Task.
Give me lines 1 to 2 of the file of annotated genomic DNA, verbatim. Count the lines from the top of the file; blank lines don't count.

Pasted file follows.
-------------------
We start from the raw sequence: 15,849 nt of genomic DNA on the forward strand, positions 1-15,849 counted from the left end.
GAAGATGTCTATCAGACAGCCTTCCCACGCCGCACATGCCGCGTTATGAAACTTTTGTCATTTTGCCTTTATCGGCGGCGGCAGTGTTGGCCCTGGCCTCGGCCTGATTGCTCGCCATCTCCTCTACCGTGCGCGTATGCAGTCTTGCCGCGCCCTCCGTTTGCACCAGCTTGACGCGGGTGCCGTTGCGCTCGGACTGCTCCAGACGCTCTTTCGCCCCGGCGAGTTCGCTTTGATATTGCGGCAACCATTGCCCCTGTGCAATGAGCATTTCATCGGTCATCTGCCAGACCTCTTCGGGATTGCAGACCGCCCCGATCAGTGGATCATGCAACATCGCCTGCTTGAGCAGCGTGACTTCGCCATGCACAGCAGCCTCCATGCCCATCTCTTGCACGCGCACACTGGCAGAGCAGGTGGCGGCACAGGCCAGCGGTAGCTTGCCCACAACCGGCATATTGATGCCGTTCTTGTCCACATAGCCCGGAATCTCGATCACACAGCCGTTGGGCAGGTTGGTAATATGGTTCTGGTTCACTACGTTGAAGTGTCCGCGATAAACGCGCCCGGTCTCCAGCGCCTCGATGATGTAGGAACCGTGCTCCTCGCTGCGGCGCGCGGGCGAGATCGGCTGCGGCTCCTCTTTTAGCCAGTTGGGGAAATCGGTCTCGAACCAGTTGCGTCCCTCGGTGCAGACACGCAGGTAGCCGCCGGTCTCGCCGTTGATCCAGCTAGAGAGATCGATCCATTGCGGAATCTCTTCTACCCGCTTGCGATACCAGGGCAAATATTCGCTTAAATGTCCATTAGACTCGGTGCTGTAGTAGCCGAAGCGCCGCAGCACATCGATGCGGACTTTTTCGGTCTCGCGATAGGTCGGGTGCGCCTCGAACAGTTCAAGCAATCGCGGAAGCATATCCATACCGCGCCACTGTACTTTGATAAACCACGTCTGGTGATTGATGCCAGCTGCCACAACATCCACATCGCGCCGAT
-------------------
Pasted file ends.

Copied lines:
We start from the raw sequence: 15,849 nt of genomic DNA on the forward strand, positions 1-15,849 counted from the left end.
GAAGATGTCTATCAGACAGCCTTCCCACGCCGCACATGCCGCGTTATGAAACTTTTGTCATTTTGCCTTTATCGGCGGCGGCAGTGTTGGCCCTGGCCTCGGCCTGATTGCTCGCCATCTCCTCTACCGTGCGCGTATGCAGTCTTGCCGCGCCCTCCGTTTGCACCAGCTTGACGCGGGTGCCGTTGCGCTCGGACTGCTCCAGACGCTCTTTCGCCCCGGCGAGTTCGCTTTGATATTGCGGCAACCATTGCCCCTGTGCAATGAGCATTTCATCGGTCATCTGCCAGACCTCTTCGGGATTGCAGACCGCCCCGATCAGTGGATCATGCAACATCGCCTGCTTGAGCAGCGTGACTTCGCCATGCACAGCAGCCTCCATGCCCATCTCTTGCACGCGCACACTGGCAGAGCAGGTGGCGGCACAGGCCAGCGGTAGCTTGCCCACAACCGGCATATTGATGCCGTTCTTGTCCACATAGCCCGGAATCTCGATCACACAGCCGTTGGGCAGGTTGGTAATATGGTTCTGGTTCACTACGTTGAAGTGTCCGCGATAAACGCGCCCGGTCTCCAGCGCCTCGATGATGTAGGAACCGTGCTCCTCGCTGCGGCGCGCGGGCGAGATCGGCTGCGGCTCCTCTTTTAGCCAGTTGGGGAAATCGGTCTCGAACCAGTTGCGTCCCTCGGTGCAGACACGCAGGTAGCCGCCGGTCTCGCCGTTGATCCAGCTAGAGAGATCGATCCATTGCGGAATCTCTTCTACCCGCTTGCGATACCAGGGCAAATATTCGCTTAAATGTCCATTAGACTCGGTGCTGTAGTAGCCGAAGCGCCGCAGCACATCGATGCGGACTTTTTCGGTCTCGCGATAGGTCGGGTGCGCCTCGAACAGTTCAAGCAATCGCGGAAGCATATCCATACCGCGCCACTGTACTTTGATAAACCACGTCTGGTGATTGATGCCAGCTGCCACAACATCCACATCGCGCCGAT